Human occupation and environment during the Last Glacial Maximum in the Middle Dniester region, Ukraine
Paul Haesaerts  1@  , Freddy Damblon  1@  , Larissa Kulakovska  2@  , Vitaly Usik  2@  , Natasha Gerasimenko  3@  , Philip Nigst  4@  
1 : Royal Belgian Institute of Natural Sciences  (IRBSN)
2 : Museum of Archaeology, Institute of Archaeology, National Ukrainian Academy of Sciences
3 : Department of Earth Sciences and Geomorphology, National Taras Shevchenko University of Kyiv
4 : University of Cambridge (UK)  (CAM)  -  Site web
Division of Archaeology Department of Archaeology and Anthropology University of Cambridge Downing Street Cambridge CB2 3DZ -  Royaume-Uni

Human presence under cold and arid conditions of the Last Glacial Maximum is often argued to be limited to more favourable refugial areas. The East European Plain is a vast landscape characterized by more arid conditions than Western and Central Europe. Limiting factors of human presence on the East European Palin are not well understood. Here, we focus on the case study region of the Middle Dniester region in Ukraine, located in the western part of the East European Plain. We explore limitations of human occupation of the region by combining palaeoenvironmental record from loess-paleosol sequences using pedology and palynology, with the rich record of human behaviour archived in the archaeological sites of the region using faunal assemblages and lithic technology. Case study sites are Dorochivtsi, Korman 9, and Molodova V, for all of which we present new pollen and radiometric data along with new faunal and lithic data. Our results include evidence of human presence in the Middle Dniester region throughout the Last Glacial Maximum.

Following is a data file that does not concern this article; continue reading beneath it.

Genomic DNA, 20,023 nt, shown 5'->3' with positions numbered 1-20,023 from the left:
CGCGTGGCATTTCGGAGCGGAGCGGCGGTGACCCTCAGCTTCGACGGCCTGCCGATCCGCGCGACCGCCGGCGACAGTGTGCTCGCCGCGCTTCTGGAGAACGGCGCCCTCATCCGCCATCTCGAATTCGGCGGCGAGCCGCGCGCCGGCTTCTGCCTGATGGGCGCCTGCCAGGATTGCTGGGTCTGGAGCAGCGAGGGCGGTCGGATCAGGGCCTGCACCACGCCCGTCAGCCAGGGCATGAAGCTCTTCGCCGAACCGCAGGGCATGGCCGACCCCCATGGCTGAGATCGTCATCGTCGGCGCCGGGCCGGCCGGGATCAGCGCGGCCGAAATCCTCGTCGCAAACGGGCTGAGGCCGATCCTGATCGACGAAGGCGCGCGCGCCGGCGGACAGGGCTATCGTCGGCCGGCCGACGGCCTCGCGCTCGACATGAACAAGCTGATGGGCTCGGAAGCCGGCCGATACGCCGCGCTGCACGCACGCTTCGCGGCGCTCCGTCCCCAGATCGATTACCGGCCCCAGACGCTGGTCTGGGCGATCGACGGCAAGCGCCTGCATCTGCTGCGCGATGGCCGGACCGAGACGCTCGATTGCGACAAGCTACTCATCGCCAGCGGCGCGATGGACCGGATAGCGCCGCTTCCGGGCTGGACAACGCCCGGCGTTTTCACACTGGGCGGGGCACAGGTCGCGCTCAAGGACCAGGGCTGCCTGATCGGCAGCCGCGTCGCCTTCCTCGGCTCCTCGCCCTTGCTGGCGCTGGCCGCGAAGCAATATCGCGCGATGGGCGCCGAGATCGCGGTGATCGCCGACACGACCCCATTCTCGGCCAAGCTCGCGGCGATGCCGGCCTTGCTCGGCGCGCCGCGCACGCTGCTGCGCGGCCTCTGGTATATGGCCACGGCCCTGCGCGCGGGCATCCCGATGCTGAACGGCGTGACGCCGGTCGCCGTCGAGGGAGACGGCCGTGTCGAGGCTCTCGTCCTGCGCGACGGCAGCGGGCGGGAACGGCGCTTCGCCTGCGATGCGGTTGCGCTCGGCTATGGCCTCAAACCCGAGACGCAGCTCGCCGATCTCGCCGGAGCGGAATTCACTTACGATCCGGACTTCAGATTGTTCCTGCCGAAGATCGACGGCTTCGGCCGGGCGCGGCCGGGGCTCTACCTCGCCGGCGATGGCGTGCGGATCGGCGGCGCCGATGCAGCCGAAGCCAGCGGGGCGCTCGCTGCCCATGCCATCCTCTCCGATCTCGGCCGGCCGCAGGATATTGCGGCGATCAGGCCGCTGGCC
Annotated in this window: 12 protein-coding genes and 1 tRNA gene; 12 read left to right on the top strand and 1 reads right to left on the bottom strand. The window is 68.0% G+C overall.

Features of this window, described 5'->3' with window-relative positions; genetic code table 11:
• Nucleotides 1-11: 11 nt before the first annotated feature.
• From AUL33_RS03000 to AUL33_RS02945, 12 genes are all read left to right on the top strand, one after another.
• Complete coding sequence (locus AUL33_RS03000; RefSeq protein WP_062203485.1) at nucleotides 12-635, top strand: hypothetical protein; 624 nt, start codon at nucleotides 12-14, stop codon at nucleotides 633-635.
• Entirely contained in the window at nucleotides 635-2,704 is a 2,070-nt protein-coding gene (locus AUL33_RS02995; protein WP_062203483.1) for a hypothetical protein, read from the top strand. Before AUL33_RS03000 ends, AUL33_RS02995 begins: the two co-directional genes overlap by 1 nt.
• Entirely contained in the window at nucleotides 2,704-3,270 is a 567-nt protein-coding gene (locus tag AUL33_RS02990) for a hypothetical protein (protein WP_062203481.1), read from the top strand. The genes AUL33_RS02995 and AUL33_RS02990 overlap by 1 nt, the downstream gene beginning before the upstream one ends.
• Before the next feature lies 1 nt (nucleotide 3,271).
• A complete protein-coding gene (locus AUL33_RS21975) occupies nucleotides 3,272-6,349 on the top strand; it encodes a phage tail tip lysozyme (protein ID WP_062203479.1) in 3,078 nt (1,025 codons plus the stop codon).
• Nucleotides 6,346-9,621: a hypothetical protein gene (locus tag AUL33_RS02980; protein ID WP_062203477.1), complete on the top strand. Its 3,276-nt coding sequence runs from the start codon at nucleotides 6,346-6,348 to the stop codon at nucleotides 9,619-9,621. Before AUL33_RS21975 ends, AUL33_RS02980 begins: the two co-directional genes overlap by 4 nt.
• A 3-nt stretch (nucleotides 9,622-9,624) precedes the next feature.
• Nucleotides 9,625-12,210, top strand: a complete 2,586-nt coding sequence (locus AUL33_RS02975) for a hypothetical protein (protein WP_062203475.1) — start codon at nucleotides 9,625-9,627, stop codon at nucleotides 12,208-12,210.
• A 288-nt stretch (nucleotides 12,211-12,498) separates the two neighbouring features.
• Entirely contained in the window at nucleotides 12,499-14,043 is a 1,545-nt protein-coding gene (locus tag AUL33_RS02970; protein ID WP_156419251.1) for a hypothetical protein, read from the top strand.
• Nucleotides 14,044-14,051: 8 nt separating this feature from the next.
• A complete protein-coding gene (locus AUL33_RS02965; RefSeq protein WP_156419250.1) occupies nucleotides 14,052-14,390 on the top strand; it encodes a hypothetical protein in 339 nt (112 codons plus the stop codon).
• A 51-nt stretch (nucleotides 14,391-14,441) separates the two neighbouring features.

Acknowledgements: Funded by Belgian Science Policy (Sc-04, Sc-09 and MO/36/021 research projects), INTAS projects 93-169, 93-169-Ext, 96-072, 2000-879, Leakey Foundation, European Commission (FP7 Marie Curie Career Integration Grant ‘NEMO-ADAP', grant no. 322261), DM McDonald Grants and Awards Fund, Max-Planck-Society, British Academy, Isaac Newton Trust.


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